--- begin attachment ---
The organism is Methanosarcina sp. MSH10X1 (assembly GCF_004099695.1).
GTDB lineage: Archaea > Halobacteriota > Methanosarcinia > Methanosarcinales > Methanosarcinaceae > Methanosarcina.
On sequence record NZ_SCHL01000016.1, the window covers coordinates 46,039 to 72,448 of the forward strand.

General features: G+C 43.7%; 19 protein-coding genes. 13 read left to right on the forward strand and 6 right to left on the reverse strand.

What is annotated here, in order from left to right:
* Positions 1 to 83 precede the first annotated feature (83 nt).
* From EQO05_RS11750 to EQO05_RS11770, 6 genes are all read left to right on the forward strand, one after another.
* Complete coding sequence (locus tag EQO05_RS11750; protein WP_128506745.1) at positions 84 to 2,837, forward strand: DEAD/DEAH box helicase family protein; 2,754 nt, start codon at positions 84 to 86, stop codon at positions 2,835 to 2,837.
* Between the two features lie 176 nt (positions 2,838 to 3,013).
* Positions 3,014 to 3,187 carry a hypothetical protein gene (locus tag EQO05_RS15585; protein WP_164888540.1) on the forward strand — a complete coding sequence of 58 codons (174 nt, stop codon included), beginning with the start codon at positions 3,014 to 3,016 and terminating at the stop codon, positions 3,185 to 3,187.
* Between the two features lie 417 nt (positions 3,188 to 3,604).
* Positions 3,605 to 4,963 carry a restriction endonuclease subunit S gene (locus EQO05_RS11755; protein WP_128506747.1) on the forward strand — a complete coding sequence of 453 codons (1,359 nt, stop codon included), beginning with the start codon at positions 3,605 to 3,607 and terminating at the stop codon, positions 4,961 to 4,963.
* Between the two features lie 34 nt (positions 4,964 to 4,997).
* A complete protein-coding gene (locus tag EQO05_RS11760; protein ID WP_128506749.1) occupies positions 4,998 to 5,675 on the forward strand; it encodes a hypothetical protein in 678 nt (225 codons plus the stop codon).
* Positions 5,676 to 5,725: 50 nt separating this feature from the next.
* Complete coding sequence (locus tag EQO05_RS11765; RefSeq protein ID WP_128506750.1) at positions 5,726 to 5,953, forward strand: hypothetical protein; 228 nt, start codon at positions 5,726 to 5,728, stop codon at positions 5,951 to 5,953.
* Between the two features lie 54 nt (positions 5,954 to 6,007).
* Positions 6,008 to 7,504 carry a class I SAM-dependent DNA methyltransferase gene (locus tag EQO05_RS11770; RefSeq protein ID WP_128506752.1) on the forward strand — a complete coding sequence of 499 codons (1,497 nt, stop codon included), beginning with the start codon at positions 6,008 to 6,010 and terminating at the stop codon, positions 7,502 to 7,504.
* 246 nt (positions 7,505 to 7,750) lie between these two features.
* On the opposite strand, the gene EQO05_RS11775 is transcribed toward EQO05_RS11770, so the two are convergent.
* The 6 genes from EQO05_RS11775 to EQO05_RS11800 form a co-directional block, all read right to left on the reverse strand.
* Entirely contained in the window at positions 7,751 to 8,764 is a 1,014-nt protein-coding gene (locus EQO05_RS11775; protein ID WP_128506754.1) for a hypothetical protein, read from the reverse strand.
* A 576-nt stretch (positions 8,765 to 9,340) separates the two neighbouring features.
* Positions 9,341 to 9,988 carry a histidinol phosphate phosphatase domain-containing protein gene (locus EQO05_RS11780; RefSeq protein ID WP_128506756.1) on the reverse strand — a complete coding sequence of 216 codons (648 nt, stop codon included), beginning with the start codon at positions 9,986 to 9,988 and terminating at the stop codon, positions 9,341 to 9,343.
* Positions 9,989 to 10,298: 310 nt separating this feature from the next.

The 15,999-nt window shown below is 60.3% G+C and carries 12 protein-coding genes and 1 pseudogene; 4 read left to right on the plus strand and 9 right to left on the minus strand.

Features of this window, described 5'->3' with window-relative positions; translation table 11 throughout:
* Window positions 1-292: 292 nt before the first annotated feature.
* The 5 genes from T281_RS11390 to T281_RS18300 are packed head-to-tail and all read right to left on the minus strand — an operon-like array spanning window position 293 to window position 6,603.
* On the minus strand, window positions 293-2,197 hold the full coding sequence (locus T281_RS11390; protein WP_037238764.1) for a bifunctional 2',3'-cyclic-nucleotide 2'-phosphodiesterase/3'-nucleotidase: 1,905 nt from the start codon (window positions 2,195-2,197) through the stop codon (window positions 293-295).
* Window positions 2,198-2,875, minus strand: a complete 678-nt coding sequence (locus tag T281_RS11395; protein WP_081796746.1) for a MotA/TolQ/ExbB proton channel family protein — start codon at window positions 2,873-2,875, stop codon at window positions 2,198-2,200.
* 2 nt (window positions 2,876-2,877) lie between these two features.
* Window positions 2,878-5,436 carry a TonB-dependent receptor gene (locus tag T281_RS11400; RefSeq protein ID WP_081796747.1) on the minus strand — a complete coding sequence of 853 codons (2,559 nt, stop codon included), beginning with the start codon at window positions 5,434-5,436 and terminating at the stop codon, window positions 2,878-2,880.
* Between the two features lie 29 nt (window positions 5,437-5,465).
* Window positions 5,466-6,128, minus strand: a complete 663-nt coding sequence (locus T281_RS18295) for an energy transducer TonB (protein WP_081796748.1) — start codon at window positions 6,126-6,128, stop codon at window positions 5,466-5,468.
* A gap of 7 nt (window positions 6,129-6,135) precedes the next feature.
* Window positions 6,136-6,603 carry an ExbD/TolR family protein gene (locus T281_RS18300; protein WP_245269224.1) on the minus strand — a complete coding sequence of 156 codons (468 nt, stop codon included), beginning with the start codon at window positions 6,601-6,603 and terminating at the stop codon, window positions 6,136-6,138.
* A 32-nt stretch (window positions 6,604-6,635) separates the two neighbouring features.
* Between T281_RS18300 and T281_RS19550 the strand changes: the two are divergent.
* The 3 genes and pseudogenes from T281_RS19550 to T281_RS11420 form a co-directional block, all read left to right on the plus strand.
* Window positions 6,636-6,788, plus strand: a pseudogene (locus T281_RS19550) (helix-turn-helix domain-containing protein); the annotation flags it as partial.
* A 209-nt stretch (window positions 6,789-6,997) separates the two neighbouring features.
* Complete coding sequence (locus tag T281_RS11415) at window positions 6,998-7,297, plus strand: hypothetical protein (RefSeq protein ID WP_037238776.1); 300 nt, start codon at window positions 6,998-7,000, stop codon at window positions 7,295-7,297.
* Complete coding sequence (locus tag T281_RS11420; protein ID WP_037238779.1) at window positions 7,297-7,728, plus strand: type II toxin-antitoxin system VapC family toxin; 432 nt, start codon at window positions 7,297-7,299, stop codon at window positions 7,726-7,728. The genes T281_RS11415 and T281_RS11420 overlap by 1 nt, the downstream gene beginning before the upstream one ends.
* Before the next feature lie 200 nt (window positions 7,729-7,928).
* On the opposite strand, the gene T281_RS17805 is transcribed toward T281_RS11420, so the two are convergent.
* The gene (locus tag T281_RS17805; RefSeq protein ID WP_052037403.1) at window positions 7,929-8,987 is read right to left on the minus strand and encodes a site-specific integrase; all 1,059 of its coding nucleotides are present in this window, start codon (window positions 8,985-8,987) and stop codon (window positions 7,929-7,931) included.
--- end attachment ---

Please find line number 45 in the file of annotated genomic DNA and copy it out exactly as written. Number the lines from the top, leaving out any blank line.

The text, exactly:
* Before the next feature lie 200 nt (window positions 7,729-7,928).